August 19, 2020

Who’s Using My Graph?

Adam Zionts

Adam Zionts

We’re all used to celebrating big, sparkly successes, like major releases, new customer successes, and the end of a long saga of re-architecture. My favorite kind of success, however, often goes unnoticed: the success of avoiding failure.

In our day-to-day lives as engineers, sadly, these events come to pass without much recognition: the sweet quietude of an incident avoided, rolling out a new feature with only a few code changes thanks to a sound architecture, automation set up behind the scenes, keeping your monitors silent. One of my favorite features of Apollo Studio enables exactly this characteristic, and it’s probably not the one you’re thinking of! I’m talking about GraphQL client awareness — the ability to understand which clients are using which fields of your graph.

In this article, I’ll talk about what GraphQL client awareness is, the kinds of workflows it enables, and how we’ve used it for our own graph at Apollo (I know, I know — I’m biased) to avoid incidents and speed up development.

Maintaining a single client

At Apollo, we started with one main client for our GraphQL API: Apollo Studio’s web UI. 

With only a single client, it was easy to determine the context of fields in use. Whenever we wanted to perform a breaking change, like removing a field relied on by a page in the app, it was easy enough to accomplish: add the new field, change the client to use the new one, and remove the old field. Voila!

Apollo Studio made it easy for us to determine which fields were in use, but sometimes it was important to know who was using them, and how!

Challenges maintaining multiple clients

However, as time went on, we added ad-hoc scripts, an admin application, partner integrations, a CLI tool, and a handful of other clients, only known to exist based on tribal knowledge. 

With Apollo Studio, it’s easy to keep track of the fields currently being utilized, but that information is incomplete without knowing which clients are using them. If we want to remove a field that’s out of date or modify a default argument, just knowing that the field is in use is insufficient. We need to know which clients are using the fieldhow to assess the cost of a breaking change, and how to move forward.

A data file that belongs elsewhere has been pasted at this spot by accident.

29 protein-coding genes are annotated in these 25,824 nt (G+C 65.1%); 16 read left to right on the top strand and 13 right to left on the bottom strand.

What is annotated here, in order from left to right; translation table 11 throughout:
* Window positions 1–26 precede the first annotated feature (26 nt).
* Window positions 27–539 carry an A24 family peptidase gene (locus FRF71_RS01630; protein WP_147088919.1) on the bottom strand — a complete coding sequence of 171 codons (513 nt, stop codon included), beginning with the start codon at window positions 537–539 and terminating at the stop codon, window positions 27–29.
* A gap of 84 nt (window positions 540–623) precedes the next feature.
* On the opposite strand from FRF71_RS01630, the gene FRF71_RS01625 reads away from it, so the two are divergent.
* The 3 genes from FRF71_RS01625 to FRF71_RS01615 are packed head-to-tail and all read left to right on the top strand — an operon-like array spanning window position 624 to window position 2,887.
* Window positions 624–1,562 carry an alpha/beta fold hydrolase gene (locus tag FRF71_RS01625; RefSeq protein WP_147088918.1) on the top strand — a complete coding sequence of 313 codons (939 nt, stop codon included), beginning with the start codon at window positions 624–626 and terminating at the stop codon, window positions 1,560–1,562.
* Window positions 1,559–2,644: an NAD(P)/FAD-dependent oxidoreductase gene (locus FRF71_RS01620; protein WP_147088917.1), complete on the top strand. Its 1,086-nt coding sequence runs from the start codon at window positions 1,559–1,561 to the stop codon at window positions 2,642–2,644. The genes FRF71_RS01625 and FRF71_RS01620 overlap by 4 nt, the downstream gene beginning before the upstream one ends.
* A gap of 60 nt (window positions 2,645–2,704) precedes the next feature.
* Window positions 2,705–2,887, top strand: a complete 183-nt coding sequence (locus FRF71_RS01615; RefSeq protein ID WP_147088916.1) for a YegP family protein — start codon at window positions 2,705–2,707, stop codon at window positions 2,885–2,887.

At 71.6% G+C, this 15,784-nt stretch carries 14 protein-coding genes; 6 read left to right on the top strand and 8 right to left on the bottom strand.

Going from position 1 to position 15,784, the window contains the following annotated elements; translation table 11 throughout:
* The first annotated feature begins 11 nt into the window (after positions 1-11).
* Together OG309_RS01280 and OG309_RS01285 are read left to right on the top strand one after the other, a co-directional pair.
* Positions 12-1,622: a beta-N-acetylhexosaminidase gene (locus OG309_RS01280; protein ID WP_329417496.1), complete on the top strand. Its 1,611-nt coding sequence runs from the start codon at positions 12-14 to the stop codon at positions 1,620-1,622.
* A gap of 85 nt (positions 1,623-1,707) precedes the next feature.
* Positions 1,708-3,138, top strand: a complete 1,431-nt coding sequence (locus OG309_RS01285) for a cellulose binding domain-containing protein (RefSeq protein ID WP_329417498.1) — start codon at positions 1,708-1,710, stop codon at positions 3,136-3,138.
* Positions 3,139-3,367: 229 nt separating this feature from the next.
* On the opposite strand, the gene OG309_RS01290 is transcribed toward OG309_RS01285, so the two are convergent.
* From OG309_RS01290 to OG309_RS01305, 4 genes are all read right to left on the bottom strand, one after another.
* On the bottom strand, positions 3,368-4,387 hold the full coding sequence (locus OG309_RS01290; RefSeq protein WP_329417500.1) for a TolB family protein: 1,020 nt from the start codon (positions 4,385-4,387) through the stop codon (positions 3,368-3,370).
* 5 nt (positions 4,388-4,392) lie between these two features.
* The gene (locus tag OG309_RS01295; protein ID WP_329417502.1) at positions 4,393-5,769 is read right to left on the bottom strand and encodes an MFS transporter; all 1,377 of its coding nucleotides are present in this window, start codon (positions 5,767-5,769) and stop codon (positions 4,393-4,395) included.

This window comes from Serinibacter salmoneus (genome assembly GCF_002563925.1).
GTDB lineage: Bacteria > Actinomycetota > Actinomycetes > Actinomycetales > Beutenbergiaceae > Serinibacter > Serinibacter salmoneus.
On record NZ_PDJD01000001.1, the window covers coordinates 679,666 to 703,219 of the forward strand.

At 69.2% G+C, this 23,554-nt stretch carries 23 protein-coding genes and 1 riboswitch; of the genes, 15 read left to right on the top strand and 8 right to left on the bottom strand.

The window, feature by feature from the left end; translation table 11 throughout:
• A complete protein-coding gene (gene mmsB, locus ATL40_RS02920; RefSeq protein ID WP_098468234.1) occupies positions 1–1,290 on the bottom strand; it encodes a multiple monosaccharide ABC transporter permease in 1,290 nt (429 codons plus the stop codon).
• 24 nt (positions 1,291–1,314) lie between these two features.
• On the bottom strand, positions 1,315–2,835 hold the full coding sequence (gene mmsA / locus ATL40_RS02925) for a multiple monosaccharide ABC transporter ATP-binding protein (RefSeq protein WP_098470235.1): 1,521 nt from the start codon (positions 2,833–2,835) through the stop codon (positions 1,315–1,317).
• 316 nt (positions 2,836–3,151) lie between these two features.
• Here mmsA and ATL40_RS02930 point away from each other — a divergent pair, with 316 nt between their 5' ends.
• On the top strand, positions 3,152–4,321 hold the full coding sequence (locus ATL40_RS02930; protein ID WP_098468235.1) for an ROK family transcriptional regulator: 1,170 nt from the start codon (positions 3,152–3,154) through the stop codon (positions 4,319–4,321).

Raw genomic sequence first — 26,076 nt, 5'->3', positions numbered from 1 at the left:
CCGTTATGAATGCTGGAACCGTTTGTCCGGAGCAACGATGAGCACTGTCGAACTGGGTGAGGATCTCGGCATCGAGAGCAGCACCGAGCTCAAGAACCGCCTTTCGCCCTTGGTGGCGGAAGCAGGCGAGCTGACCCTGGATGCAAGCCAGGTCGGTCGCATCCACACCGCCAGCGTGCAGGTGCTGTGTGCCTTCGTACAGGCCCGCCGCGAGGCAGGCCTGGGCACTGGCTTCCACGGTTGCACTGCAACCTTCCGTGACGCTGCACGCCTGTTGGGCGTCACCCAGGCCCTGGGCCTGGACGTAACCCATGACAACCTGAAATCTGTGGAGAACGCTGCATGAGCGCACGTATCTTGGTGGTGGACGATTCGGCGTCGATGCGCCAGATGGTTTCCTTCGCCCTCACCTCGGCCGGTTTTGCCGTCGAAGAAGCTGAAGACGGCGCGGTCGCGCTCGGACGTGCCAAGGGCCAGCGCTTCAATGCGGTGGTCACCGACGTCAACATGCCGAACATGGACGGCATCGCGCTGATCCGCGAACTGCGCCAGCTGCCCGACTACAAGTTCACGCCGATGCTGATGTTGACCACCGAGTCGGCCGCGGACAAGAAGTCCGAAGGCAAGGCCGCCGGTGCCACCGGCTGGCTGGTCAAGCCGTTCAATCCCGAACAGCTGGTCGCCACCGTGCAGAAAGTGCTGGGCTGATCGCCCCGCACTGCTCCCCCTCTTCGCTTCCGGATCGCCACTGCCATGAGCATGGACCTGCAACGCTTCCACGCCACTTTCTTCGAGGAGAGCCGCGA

The desire to have these kinds of insights led us to build client awareness at the end of 2018.

Client awareness 

Client awareness is a feature from Apollo Studio that enables you to view operation metrics for each of your application’s different clients (such as web and iOS) and client versions (such as 1.0 and 1.1). It helps you understand how each one interacts with your data graph. 

For me, client awareness has always been one of the most valuable insights into our GraphQL layer. It’s saved our team cumulative weeks of engineering time by making usage information readily available as we’re making schema changes.

Cleaning up old fields

Here’s a good example. As we added more functionality to one of the features in our CLI, we realized that a dependency in our legacy code was slowing us down quite a bit, causing us to over-abstract to maintain backward compatibility support. This legacy code supported a deprecated field in our schema, but Apollo Studio showed that field still had usage! However, just one click of investigation revealed that the only client using the field was a version of our CLI we had deprecated months before. Usage was meager enough to justify removing it, and we rejoiced to discard the legacy code we’d been dragging along with every commit 🎉.